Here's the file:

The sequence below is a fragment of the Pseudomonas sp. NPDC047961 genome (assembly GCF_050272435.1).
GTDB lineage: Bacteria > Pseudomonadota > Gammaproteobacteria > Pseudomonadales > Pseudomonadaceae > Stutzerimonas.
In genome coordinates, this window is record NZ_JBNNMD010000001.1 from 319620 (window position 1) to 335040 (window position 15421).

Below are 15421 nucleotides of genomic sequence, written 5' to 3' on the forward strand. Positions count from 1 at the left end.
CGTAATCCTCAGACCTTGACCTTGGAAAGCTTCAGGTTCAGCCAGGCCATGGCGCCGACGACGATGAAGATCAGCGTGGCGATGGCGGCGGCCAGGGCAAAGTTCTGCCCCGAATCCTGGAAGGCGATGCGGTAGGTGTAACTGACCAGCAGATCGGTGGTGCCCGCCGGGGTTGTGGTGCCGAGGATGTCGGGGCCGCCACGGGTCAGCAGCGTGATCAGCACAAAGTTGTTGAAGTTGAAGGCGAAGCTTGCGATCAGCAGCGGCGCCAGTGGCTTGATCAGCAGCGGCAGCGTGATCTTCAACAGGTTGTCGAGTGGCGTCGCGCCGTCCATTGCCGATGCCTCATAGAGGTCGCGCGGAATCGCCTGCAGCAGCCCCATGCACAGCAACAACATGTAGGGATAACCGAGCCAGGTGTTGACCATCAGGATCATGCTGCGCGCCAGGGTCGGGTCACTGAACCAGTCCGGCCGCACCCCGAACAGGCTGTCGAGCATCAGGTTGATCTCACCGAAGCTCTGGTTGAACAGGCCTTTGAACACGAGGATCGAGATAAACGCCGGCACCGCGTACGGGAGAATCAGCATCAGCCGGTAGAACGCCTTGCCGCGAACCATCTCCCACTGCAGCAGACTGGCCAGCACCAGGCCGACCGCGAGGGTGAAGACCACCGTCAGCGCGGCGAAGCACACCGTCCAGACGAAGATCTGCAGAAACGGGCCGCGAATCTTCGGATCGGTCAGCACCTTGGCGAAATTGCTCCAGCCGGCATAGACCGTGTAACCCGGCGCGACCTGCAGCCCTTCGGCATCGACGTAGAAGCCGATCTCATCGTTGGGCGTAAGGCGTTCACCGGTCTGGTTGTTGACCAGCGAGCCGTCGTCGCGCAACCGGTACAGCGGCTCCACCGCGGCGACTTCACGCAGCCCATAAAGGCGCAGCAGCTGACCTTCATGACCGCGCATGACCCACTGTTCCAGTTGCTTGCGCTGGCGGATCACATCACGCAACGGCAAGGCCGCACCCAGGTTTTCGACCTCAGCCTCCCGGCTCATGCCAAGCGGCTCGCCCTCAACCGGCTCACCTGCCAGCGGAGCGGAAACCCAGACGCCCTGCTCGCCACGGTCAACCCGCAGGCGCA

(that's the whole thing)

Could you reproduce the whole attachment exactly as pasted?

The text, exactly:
The sequence below is a fragment of the Pseudomonas sp. NPDC047961 genome (assembly GCF_050272435.1).
GTDB lineage: Bacteria > Pseudomonadota > Gammaproteobacteria > Pseudomonadales > Pseudomonadaceae > Stutzerimonas.
In genome coordinates, this window is record NZ_JBNNMD010000001.1 from 319620 (window position 1) to 335040 (window position 15421).

Below are 15421 nucleotides of genomic sequence, written 5' to 3' on the forward strand. Positions count from 1 at the left end.
CGTAATCCTCAGACCTTGACCTTGGAAAGCTTCAGGTTCAGCCAGGCCATGGCGCCGACGACGATGAAGATCAGCGTGGCGATGGCGGCGGCCAGGGCAAAGTTCTGCCCCGAATCCTGGAAGGCGATGCGGTAGGTGTAACTGACCAGCAGATCGGTGGTGCCCGCCGGGGTTGTGGTGCCGAGGATGTCGGGGCCGCCACGGGTCAGCAGCGTGATCAGCACAAAGTTGTTGAAGTTGAAGGCGAAGCTTGCGATCAGCAGCGGCGCCAGTGGCTTGATCAGCAGCGGCAGCGTGATCTTCAACAGGTTGTCGAGTGGCGTCGCGCCGTCCATTGCCGATGCCTCATAGAGGTCGCGCGGAATCGCCTGCAGCAGCCCCATGCACAGCAACAACATGTAGGGATAACCGAGCCAGGTGTTGACCATCAGGATCATGCTGCGCGCCAGGGTCGGGTCACTGAACCAGTCCGGCCGCACCCCGAACAGGCTGTCGAGCATCAGGTTGATCTCACCGAAGCTCTGGTTGAACAGGCCTTTGAACACGAGGATCGAGATAAACGCCGGCACCGCGTACGGGAGAATCAGCATCAGCCGGTAGAACGCCTTGCCGCGAACCATCTCCCACTGCAGCAGACTGGCCAGCACCAGGCCGACCGCGAGGGTGAAGACCACCGTCAGCGCGGCGAAGCACACCGTCCAGACGAAGATCTGCAGAAACGGGCCGCGAATCTTCGGATCGGTCAGCACCTTGGCGAAATTGCTCCAGCCGGCATAGACCGTGTAACCCGGCGCGACCTGCAGCCCTTCGGCATCGACGTAGAAGCCGATCTCATCGTTGGGCGTAAGGCGTTCACCGGTCTGGTTGTTGACCAGCGAGCCGTCGTCGCGCAACCGGTACAGCGGCTCCACCGCGGCGACTTCACGCAGCCCATAAAGGCGCAGCAGCTGACCTTCATGACCGCGCATGACCCACTGTTCCAGTTGCTTGCGCTGGCGGATCACATCACGCAACGGCAAGGCCGCACCCAGGTTTTCGACCTCAGCCTCCCGGCTCATGCCAAGCGGCTCGCCCTCAACCGGCTCACCTGCCAGCGGAGCGGAAACCCAGACGCCCTGCTCGCCACGGTCAACCCGCAGGCGCA